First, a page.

Posts Tagged ‘Dave Hirschman’

X-Wind landings: Just follow the stripe

Thursday, April 17th, 2008

This sounds like heresy, but I’ll say it: Ignore the everlasting crab/slip debate.

Unless your aircraft has a particular limitation that demands one method or the other, it’s a fruitless discussion.

The key to successful crosswind landings is getting your mind outside the cockpit and away from mechanical ‘push this lever’ or ‘pull that one’ thinking.

Concentrate on holding the centerline during final approach, and immediately correct the slightest deviations on landing. As long as you’re continuously tracking the centerline, your hands and feet will naturally do the right things.

Don’t worry about style.

Just follow the stripe.

Sunburned, tired, happy . . .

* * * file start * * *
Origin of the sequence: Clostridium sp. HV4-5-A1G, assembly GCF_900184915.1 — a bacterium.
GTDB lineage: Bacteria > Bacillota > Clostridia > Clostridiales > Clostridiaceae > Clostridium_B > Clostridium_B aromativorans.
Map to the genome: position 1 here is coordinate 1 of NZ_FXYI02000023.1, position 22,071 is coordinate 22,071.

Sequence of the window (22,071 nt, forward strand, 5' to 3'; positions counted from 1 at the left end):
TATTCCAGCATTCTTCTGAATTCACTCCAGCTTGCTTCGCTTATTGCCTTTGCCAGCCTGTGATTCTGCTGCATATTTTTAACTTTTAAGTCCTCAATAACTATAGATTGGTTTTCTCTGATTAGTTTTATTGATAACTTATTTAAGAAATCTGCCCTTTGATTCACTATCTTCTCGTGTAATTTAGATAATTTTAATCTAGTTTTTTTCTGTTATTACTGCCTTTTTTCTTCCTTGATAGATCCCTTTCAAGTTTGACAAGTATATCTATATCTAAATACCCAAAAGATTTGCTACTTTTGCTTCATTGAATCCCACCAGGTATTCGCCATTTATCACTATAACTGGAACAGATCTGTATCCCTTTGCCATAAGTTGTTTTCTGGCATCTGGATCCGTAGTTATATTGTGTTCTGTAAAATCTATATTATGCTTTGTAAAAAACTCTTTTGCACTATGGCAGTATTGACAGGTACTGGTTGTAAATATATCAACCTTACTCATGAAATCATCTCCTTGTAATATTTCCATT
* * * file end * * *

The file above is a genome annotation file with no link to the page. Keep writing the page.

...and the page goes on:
Tuesday, April 15th, 2008

A few closing thoughts on an exhausting and invigorating week:

* Aircraft parking areas at Sun ‘n Fun were beginning to resemble used car lots. I don’t think I’ve ever seen “for sale” signs on so many airplanes in one place.

* Supersize that airplane! Bulbous, load-hauling airplanes abounded at SNF. The AirVan was my favorite of the Beaver derivatives. Too bad so many of them have nosewheels . . .

* My aviation roots are in aerobatics, and I’ll always be drawn to the precise, physically, and mentally demanding aviation niche. So it’s with surprise and reluctance that I point out the airshow’s aerobatic performances were painfully dull and monotonous. One unlimited monoplane performing gyroscopic maneuvers after another became mind-numbing, even for a guy like me who eats that stuff up. I can’t imagine how dull it must have been for people who aren’t necessarily drawn to akro.

The sound of screaming IO-540s made me think about the late Chris Smisson and the beauty, grace, and finesse that he showed flying his Zlin with Ray Charles singing “American the Beautiful” in the background. We miss you, old friend.